Date Awarded


Document Type


Degree Name

Doctor of Philosophy (Ph.D.)


Virginia Institute of Marine Science


Rebecca M. Dickhut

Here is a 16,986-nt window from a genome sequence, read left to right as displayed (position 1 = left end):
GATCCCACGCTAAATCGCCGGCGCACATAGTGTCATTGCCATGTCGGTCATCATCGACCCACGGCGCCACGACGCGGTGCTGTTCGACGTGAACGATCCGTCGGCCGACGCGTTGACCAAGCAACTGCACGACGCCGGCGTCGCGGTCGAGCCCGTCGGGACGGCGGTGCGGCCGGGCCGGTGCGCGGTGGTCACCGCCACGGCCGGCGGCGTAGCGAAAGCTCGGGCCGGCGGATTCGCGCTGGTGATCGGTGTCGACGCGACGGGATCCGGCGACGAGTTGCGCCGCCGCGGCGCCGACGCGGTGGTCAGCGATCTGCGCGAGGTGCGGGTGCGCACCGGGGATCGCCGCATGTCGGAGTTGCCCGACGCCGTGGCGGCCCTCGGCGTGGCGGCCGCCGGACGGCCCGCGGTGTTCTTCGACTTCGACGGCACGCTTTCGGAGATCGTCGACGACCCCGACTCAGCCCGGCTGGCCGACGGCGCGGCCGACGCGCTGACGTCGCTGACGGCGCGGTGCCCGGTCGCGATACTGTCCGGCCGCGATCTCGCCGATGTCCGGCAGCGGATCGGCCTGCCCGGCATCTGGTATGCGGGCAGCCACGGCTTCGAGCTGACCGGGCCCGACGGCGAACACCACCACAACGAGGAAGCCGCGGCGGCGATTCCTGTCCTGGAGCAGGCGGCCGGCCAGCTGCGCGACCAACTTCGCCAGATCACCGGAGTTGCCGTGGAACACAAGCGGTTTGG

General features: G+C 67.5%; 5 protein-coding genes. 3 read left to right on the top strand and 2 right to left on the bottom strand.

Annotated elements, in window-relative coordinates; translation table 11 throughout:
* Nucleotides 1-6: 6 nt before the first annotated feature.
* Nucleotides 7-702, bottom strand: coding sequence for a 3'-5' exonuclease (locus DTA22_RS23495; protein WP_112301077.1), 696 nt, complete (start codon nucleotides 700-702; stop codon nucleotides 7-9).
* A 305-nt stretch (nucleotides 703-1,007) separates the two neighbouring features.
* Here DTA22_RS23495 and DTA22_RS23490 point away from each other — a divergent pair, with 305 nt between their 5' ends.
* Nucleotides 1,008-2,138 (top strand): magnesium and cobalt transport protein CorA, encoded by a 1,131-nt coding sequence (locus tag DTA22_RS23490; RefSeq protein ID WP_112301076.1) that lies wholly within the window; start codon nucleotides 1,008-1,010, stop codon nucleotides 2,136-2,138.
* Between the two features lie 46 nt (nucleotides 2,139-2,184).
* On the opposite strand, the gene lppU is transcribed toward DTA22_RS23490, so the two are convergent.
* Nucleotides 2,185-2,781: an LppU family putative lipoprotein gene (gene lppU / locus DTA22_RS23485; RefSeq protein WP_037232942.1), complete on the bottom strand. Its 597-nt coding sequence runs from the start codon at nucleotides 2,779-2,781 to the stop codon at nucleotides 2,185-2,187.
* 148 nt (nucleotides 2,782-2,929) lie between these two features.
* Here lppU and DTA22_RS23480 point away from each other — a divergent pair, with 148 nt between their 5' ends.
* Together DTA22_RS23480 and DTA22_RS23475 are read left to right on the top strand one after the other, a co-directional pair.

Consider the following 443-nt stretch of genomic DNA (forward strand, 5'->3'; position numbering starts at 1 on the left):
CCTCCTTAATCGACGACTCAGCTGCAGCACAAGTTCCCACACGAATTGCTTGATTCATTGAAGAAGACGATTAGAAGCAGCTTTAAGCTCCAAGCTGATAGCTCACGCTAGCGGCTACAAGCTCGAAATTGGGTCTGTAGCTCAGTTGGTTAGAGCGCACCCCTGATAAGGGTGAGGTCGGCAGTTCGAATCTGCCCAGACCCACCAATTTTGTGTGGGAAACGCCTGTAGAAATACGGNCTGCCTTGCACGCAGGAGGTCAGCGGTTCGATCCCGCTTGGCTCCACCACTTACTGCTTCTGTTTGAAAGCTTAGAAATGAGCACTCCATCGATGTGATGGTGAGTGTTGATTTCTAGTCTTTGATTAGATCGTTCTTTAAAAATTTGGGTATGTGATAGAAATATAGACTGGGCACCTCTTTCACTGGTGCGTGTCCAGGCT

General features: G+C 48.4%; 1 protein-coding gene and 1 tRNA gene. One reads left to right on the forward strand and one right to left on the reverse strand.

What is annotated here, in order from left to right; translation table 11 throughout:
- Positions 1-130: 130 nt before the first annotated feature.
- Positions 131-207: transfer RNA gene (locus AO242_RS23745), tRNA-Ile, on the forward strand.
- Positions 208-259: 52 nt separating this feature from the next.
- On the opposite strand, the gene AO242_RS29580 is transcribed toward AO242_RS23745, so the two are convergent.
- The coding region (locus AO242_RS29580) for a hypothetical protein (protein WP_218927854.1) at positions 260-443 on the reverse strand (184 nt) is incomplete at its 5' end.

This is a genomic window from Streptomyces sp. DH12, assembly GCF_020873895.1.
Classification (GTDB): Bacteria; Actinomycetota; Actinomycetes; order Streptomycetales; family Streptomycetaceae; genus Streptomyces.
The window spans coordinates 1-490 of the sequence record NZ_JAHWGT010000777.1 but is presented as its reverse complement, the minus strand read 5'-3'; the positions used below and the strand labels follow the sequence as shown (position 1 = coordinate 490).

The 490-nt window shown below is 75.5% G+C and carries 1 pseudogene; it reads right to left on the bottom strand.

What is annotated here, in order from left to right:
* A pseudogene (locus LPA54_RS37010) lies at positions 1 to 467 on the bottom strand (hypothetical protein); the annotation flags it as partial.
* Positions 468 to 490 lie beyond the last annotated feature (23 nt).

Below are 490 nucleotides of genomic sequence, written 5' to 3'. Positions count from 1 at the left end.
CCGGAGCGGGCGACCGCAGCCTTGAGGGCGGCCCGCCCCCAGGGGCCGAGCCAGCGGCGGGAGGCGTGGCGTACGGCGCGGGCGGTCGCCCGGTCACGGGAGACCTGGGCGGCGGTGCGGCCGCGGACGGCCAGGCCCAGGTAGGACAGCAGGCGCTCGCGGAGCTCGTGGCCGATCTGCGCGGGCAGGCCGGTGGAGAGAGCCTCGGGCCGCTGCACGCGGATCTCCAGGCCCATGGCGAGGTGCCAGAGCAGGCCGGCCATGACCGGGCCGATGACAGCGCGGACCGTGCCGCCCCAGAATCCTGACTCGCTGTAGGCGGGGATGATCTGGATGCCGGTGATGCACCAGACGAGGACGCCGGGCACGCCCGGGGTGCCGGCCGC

Sediments and pore waters from two urban estuaries ranging in sediment mixing energy were studied to evaluate the potential release of contaminants from particles during sediment diagenesis. Two sites in Elizabeth River, VA and two tributaries in the Hudson River Watershed were sampled for polycyclic aromatic hydrocarbons (PAHs). Sediment age, total sediment organic carbon (TOC), carbon to nitrogen (C/N) ratios, and particle surface area (SA) were also sampled at these sites. In the Elizabeth River, both sites sampled (Site 1 and Site 2) have been non-depositional for the past 70 y or are comprised of old dredge spoil. PAH K&\sp\prime\sb{lcub}\rm OC{rcub}&s were significantly higher at Site 2 than Site 1 indicating a different type of particle-PAH association at each site independent of the amount of TOC. Decreasing down-core K&\sp\prime\sb{lcub}\rm OC{rcub}&s at Site 1 coincided with down-core change in TOC accessible for PAH binding. at Site 2 in the Elizabeth River, high and uniform K&\sp\prime\sb{lcub}\rm OC{rcub}&s may have resulted from particles with PAHs entrapped by an organic coating. Deposition rates in the East River and Newark Bay were calculated to be &\sim&27 cm/y and &\sim&2 cm/y, respectively. Sediment PAH concentrations were significantly higher in the East River than Newark Bay, coincident with the higher amounts of TOC and SA in East River sediments. Low molecular weight PAHs were not detectable in East River sediments and PAHs were not detectable in East River pore waters. The East River seems to be a site of intense physical mixing where pore water PAHs possibly bound to DOC may be continuously mobilized out of the seabed. In contrast, PAHs in Newark Bay sediments are able to attain equilibrium due to lower intensity of physical mixing. Aspects of sediment geochemistry such as the occlusion of TOC for PAH binding, particle porosity, and amount of pore water DOC may affect PAH distributions in areas where the physical energy of mixing is infrequent or low. PAH distributions in areas that are subject to high energy physical disturbances, may be controlled by the physical energy affecting the system rather than compositional aspects of particulate or pore water dissolved organic matter.



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